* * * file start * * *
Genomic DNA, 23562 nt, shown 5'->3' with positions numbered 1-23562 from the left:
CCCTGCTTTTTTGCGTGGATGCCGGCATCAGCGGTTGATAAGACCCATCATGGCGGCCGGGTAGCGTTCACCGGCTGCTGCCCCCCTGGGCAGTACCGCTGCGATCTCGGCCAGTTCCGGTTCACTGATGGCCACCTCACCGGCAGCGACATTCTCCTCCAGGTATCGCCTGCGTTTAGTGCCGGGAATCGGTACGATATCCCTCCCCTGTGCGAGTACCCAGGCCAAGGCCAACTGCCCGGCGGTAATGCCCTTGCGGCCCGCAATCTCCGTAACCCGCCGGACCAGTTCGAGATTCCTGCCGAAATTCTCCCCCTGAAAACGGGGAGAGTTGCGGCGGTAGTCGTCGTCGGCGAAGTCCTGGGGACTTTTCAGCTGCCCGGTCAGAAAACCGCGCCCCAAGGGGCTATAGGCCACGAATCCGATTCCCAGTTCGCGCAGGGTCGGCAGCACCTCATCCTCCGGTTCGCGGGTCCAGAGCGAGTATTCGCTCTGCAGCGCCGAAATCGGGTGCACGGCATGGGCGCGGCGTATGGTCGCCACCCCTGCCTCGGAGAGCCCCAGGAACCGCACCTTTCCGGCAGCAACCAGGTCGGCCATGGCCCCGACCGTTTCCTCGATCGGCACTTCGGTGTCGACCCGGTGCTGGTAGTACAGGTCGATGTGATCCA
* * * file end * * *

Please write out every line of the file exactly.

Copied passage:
Genomic DNA, 23562 nt, shown 5'->3' with positions numbered 1-23562 from the left:
CCCTGCTTTTTTGCGTGGATGCCGGCATCAGCGGTTGATAAGACCCATCATGGCGGCCGGGTAGCGTTCACCGGCTGCTGCCCCCCTGGGCAGTACCGCTGCGATCTCGGCCAGTTCCGGTTCACTGATGGCCACCTCACCGGCAGCGACATTCTCCTCCAGGTATCGCCTGCGTTTAGTGCCGGGAATCGGTACGATATCCCTCCCCTGTGCGAGTACCCAGGCCAAGGCCAACTGCCCGGCGGTAATGCCCTTGCGGCCCGCAATCTCCGTAACCCGCCGGACCAGTTCGAGATTCCTGCCGAAATTCTCCCCCTGAAAACGGGGAGAGTTGCGGCGGTAGTCGTCGTCGGCGAAGTCCTGGGGACTTTTCAGCTGCCCGGTCAGAAAACCGCGCCCCAAGGGGCTATAGGCCACGAATCCGATTCCCAGTTCGCGCAGGGTCGGCAGCACCTCATCCTCCGGTTCGCGGGTCCAGAGCGAGTATTCGCTCTGCAGCGCCGAAATCGGGTGCACGGCATGGGCGCGGCGTATGGTCGCCACCCCTGCCTCGGAGAGCCCCAGGAACCGCACCTTTCCGGCAGCAACCAGGTCGGCCATGGCCCCGACCGTTTCCTCGATCGGCACTTCGGTGTCGACCCGGTGCTGGTAGTACAGGTCGATGTGATCCA